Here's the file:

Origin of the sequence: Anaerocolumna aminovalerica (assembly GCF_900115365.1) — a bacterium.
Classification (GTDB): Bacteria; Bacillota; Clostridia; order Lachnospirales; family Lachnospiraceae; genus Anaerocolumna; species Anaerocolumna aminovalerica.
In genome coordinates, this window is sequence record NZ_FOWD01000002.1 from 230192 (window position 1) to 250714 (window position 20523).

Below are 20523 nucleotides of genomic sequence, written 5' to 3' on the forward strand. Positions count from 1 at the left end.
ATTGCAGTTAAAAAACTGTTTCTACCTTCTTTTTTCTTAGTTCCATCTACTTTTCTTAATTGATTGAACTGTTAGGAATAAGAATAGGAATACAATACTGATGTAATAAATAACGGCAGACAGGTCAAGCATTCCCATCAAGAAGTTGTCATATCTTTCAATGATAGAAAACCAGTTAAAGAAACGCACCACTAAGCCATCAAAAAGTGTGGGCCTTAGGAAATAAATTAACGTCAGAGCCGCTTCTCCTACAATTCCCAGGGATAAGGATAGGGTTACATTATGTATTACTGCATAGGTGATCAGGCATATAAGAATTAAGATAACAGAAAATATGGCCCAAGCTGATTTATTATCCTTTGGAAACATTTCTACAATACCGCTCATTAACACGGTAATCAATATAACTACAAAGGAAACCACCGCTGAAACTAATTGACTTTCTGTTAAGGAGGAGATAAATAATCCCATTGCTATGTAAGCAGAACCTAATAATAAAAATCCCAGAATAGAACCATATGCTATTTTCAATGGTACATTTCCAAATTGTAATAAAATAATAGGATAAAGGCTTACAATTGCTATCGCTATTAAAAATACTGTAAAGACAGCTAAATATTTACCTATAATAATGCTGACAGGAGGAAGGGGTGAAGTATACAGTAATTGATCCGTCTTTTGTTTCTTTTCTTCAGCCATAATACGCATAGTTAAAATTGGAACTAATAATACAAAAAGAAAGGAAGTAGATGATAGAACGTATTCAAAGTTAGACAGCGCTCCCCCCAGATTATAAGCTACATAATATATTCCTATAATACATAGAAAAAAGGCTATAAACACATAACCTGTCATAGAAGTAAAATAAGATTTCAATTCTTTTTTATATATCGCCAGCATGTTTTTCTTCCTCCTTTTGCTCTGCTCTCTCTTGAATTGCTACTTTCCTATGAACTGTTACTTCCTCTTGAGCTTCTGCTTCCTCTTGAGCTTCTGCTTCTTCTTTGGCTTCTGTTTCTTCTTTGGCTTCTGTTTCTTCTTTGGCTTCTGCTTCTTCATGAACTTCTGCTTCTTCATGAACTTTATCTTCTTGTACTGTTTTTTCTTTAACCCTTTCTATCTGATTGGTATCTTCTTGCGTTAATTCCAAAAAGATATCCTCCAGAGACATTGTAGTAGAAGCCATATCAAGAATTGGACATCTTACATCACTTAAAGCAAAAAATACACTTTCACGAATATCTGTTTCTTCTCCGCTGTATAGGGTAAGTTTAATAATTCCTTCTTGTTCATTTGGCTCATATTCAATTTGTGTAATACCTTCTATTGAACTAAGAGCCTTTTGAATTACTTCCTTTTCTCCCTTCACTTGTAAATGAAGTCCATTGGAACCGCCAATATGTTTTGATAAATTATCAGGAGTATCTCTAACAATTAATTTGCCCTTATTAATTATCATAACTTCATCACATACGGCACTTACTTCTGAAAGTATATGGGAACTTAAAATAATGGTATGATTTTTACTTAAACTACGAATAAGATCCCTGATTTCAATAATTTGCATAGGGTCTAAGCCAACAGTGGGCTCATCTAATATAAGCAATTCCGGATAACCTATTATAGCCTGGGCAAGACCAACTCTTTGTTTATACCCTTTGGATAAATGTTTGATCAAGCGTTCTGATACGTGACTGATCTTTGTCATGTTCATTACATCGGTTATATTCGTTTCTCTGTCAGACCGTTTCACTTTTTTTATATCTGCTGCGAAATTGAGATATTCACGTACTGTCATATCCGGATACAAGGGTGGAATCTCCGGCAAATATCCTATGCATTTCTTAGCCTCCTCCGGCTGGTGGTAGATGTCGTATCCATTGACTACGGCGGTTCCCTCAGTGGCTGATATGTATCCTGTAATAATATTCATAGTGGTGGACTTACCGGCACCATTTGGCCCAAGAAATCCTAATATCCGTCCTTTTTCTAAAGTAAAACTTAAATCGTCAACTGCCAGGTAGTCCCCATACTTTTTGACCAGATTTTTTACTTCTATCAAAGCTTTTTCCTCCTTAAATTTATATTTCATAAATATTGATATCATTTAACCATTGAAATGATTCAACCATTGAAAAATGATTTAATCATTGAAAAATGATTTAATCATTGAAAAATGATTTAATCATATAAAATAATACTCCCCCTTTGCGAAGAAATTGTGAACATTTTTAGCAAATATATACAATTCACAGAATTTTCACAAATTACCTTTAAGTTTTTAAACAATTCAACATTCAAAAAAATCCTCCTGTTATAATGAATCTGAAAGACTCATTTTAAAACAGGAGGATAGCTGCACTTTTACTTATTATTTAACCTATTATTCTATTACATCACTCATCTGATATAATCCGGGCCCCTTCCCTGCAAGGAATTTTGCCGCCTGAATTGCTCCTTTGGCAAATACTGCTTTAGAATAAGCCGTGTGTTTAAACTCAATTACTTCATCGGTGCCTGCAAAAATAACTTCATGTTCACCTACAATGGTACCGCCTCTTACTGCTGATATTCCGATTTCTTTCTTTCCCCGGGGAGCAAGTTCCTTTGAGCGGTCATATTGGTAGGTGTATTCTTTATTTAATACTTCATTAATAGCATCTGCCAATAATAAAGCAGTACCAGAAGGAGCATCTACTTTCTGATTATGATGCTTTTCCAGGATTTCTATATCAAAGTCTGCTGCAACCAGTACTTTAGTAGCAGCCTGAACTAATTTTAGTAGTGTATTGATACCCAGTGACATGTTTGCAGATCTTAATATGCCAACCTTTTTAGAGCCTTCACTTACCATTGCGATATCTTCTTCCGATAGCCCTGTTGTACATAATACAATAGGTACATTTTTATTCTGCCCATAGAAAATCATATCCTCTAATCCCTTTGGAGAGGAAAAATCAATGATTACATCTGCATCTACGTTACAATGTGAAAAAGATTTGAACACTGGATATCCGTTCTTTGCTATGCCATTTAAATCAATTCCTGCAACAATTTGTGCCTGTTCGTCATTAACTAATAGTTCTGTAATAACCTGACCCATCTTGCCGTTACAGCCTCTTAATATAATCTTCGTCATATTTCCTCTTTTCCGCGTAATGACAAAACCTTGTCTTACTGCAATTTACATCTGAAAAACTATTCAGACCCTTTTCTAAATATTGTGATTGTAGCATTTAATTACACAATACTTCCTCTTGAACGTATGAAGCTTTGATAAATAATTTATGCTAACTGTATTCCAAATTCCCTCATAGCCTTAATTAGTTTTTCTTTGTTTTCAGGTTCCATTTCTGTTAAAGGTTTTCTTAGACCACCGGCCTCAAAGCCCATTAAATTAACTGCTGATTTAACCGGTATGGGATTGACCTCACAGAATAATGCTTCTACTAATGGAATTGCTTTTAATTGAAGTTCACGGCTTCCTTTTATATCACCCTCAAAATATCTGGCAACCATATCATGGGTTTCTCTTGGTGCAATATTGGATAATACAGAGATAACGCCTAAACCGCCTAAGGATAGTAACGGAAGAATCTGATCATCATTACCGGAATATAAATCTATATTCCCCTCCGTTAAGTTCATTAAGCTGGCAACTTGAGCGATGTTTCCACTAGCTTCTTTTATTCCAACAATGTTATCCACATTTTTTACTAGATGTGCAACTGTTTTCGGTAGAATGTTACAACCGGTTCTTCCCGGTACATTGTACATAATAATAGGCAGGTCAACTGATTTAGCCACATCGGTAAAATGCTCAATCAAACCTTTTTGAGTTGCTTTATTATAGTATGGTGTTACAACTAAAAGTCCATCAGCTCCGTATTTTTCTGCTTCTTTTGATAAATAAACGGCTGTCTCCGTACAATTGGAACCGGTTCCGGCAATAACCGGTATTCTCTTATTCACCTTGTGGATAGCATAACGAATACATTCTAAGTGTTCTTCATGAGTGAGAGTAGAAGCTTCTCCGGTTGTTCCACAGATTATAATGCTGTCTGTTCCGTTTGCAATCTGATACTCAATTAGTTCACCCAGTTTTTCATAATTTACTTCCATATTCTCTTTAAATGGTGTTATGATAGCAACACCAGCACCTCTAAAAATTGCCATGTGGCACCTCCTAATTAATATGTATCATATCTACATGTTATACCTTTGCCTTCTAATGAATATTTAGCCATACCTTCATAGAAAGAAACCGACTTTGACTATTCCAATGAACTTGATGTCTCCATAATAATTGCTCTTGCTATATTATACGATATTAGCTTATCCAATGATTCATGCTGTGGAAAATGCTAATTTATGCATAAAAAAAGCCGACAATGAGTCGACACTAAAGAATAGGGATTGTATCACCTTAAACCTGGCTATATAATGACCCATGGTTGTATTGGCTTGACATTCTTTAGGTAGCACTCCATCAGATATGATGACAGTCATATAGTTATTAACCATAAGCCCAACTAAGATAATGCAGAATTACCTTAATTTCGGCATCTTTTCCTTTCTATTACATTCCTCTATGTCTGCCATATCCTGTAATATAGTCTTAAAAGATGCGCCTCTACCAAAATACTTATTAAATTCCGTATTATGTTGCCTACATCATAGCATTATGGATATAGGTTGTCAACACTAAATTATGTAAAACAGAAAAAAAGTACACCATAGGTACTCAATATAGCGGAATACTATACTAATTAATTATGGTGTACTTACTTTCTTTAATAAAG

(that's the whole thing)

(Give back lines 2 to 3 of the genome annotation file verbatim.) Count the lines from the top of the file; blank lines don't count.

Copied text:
Classification (GTDB): Bacteria; Bacillota; Clostridia; order Lachnospirales; family Lachnospiraceae; genus Anaerocolumna; species Anaerocolumna aminovalerica.
In genome coordinates, this window is sequence record NZ_FOWD01000002.1 from 230192 (window position 1) to 250714 (window position 20523).